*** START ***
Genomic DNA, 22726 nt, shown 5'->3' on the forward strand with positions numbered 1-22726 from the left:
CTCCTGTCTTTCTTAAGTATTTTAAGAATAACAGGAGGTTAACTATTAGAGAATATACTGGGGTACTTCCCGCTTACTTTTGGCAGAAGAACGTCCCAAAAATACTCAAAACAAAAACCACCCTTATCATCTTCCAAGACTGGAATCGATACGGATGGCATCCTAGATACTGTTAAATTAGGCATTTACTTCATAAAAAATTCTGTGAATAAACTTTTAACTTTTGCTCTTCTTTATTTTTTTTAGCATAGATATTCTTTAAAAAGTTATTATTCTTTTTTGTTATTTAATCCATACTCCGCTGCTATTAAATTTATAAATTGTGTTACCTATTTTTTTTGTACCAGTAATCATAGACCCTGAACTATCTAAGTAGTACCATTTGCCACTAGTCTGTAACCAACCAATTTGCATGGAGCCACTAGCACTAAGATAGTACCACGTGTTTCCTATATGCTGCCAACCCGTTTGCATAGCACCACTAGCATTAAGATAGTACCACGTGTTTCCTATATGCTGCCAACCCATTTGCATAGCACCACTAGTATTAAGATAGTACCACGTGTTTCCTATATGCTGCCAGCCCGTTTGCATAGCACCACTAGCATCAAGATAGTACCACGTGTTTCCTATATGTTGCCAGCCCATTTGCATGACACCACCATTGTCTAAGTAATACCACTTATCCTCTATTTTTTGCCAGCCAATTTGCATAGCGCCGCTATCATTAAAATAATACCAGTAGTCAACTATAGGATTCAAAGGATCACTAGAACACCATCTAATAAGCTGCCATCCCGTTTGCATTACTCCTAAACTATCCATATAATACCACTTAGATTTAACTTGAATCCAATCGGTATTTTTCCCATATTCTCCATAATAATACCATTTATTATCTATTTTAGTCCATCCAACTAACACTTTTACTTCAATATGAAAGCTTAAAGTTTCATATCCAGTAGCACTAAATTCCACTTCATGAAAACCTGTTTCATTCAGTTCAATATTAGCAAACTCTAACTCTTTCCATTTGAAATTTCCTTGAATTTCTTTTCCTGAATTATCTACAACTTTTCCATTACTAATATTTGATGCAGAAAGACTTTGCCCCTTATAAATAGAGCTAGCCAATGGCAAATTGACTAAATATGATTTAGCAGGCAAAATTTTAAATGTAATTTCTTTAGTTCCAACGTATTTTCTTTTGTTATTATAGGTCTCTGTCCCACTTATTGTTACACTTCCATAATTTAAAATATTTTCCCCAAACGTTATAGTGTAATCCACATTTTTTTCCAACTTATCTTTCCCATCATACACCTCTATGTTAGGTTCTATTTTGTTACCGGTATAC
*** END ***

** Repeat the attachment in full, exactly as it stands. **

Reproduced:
Genomic DNA, 22726 nt, shown 5'->3' on the forward strand with positions numbered 1-22726 from the left:
CTCCTGTCTTTCTTAAGTATTTTAAGAATAACAGGAGGTTAACTATTAGAGAATATACTGGGGTACTTCCCGCTTACTTTTGGCAGAAGAACGTCCCAAAAATACTCAAAACAAAAACCACCCTTATCATCTTCCAAGACTGGAATCGATACGGATGGCATCCTAGATACTGTTAAATTAGGCATTTACTTCATAAAAAATTCTGTGAATAAACTTTTAACTTTTGCTCTTCTTTATTTTTTTTAGCATAGATATTCTTTAAAAAGTTATTATTCTTTTTTGTTATTTAATCCATACTCCGCTGCTATTAAATTTATAAATTGTGTTACCTATTTTTTTTGTACCAGTAATCATAGACCCTGAACTATCTAAGTAGTACCATTTGCCACTAGTCTGTAACCAACCAATTTGCATGGAGCCACTAGCACTAAGATAGTACCACGTGTTTCCTATATGCTGCCAACCCGTTTGCATAGCACCACTAGCATTAAGATAGTACCACGTGTTTCCTATATGCTGCCAACCCATTTGCATAGCACCACTAGTATTAAGATAGTACCACGTGTTTCCTATATGCTGCCAGCCCGTTTGCATAGCACCACTAGCATCAAGATAGTACCACGTGTTTCCTATATGTTGCCAGCCCATTTGCATGACACCACCATTGTCTAAGTAATACCACTTATCCTCTATTTTTTGCCAGCCAATTTGCATAGCGCCGCTATCATTAAAATAATACCAGTAGTCAACTATAGGATTCAAAGGATCACTAGAACACCATCTAATAAGCTGCCATCCCGTTTGCATTACTCCTAAACTATCCATATAATACCACTTAGATTTAACTTGAATCCAATCGGTATTTTTCCCATATTCTCCATAATAATACCATTTATTATCTATTTTAGTCCATCCAACTAACACTTTTACTTCAATATGAAAGCTTAAAGTTTCATATCCAGTAGCACTAAATTCCACTTCATGAAAACCTGTTTCATTCAGTTCAATATTAGCAAACTCTAACTCTTTCCATTTGAAATTTCCTTGAATTTCTTTTCCTGAATTATCTACAACTTTTCCATTACTAATATTTGATGCAGAAAGACTTTGCCCCTTATAAATAGAGCTAGCCAATGGCAAATTGACTAAATATGATTTAGCAGGCAAAATTTTAAATGTAATTTCTTTAGTTCCAACGTATTTTCTTTTGTTATTATAGGTCTCTGTCCCACTTATTGTTACACTTCCATAATTTAAAATATTTTCCCCAAACGTTATAGTGTAATCCACATTTTTTTCCAACTTATCTTTCCCATCATACACCTCTATGTTAGGTTCTATTTTGTTACCGGTATAC